What is the Purpose of Dog Whiskers?

June 23, 2014

By Linda Cole

Like cats and other animals, dogs have whiskers that stick out from the sides of their muzzle. Technically, they aren’t whiskers – they’re called vibrissae, which comes from a Latin word “vibrio” that means to vibrate. A dog’s whiskers are actually highly tuned, multi-functional, sensitive sensory hairs they need and use every day to perform specific functions that help them move around in their world.

Dog whiskers are found on both sides of their muzzle, as well as on the forehead above the eyes, on their chin and above the upper lip. As puppies grow, the whiskers are among the first hairs to develop. Unlike the neatly arranged 12 whiskers in four rows on each side of a cat’s face, dog whiskers are more varied in their pattern depending on their breed and genetics.

Whiskers are twice as thick and coarser than regular dog hair. Their roots are set three times deeper and packed with nerves and blood vessels that make each individual whisker a super sensitive receptor to movement. Air moving it or objects brushing against it causes the whisker to vibrate and stimulates the nerves. Dog whiskers are as sensitive as our fingertips. Whiskers play an important role in helping dogs understand and move through their environment.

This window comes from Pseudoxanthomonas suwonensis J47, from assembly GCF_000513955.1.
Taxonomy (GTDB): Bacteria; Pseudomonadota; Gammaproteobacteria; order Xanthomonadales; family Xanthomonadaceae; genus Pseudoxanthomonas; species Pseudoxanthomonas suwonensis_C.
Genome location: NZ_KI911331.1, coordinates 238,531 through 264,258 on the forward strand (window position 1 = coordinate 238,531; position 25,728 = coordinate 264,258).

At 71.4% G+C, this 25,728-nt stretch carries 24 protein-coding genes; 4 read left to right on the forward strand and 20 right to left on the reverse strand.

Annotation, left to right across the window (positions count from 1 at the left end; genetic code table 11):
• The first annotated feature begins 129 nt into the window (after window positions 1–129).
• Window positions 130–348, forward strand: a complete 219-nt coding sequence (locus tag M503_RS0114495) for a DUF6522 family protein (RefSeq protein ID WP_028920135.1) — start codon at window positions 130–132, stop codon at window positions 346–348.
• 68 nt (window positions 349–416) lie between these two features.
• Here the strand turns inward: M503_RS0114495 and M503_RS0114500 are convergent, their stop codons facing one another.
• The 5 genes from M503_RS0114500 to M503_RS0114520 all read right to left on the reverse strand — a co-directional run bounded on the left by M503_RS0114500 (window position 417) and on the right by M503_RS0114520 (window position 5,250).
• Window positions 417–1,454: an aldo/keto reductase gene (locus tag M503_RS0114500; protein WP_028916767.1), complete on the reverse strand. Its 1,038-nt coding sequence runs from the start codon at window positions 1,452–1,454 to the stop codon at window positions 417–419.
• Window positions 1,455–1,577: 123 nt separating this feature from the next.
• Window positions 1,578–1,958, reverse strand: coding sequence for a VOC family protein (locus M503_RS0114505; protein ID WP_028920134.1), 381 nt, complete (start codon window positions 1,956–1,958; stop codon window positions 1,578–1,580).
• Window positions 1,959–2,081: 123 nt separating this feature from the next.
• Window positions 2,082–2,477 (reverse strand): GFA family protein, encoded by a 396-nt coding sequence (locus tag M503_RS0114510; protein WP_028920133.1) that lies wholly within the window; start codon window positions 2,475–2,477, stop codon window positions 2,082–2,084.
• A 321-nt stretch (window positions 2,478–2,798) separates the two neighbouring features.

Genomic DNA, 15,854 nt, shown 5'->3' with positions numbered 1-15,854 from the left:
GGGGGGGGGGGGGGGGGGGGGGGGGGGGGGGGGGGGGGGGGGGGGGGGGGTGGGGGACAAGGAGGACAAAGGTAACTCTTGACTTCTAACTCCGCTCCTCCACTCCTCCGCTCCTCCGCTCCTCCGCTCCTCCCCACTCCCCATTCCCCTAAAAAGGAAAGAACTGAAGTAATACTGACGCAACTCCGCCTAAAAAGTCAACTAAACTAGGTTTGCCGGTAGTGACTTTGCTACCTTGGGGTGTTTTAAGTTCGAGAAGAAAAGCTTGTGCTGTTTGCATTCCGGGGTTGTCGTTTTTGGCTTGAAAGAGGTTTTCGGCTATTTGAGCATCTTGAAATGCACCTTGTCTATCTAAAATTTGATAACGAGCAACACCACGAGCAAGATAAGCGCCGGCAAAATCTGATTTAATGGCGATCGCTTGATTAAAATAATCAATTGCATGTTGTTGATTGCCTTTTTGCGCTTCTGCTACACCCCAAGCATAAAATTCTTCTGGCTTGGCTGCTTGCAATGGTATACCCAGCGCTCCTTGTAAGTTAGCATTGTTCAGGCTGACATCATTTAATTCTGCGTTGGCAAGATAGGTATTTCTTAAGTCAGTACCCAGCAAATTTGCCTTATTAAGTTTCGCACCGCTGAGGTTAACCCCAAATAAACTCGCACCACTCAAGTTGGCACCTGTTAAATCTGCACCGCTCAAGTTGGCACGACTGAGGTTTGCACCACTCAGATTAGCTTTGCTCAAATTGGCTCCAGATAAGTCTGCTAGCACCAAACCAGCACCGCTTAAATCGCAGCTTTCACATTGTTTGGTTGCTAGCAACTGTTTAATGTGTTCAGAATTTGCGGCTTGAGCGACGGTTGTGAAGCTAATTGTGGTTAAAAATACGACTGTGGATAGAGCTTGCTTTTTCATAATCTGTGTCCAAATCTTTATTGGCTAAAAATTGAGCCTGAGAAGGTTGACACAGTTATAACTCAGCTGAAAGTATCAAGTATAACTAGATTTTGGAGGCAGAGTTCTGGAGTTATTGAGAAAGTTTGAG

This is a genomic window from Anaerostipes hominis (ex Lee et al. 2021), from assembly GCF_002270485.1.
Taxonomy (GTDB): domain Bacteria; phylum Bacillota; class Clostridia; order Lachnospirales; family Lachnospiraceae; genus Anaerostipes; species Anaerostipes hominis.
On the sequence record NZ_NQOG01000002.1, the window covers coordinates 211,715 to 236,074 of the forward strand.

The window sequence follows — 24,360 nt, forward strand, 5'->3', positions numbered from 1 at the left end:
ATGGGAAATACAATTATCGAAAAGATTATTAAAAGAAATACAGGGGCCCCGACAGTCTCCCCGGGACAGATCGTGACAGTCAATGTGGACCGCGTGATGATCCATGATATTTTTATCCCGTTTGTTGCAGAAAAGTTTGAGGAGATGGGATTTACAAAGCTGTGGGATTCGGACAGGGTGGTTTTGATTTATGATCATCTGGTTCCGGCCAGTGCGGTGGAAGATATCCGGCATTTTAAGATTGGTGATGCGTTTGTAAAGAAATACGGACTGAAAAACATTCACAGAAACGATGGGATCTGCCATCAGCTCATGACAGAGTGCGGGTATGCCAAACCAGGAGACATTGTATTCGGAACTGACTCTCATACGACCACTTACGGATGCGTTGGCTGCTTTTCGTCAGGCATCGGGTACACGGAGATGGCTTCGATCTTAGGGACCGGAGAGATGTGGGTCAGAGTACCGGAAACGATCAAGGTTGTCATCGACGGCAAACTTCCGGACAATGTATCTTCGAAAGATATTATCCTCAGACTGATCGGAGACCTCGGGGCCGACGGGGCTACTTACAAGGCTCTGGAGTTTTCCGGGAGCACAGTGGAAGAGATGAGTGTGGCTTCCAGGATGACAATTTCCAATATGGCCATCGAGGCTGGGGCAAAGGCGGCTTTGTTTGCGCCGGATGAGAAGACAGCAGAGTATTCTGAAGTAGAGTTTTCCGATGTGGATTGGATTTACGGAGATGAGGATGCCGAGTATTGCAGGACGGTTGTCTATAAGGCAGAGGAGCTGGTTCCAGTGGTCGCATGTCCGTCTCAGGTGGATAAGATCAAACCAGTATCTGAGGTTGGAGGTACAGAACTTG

The primary function of whiskers is to aid a dog’s vision, and they are often referred to as tactile hair. Whiskers pick up the slightest vibrations in the air, as well as subtle shifts in wind direction and speed. This alerts dogs to the presence of prey or other objects close by and tells them size, shape and if there’s any motion. Whiskers are why a dog can hunt in the dark and keep from crashing into furniture, falling down steps or bumping into walls as he walks around the house at night. Moving air currents cause the whiskers to vibrate and alert a dog to an obstacle or prey. When a dog is approaching something in his path, air is stirred up as he moves. When the air hits a wall, other surfaces or another animal, it bounces back and is picked up by the dog’s radar-like whiskers.

The vibrissae are also handy for finding small objects, like a tasty CANIDAE treat on the ground or a toy. Dog eyes can’t focus on objects up close, so information gathered from his whiskers helps him find, identify and pick up something that’s right under his nose.

Whiskers help dogs know if they can fit through a narrow opening or not. They are sensory receptors that help canines navigate. Dogs bred to go to ground need to know if a hole is big enough for them to crawl through. These receptors also give him information about obstacles that may be in the way and they also send information about the shape and size of a critter hiding in a den. Whiskers also help protect the face and eyes. When a dog brushes his whiskers against dirt, tall grass or anything else, it causes him to blink his eyes and avoid injury. The whiskers above his eyes lets him know if he’s too close to something and helps to keep him from getting poked in the eye.
dog whiskers rennett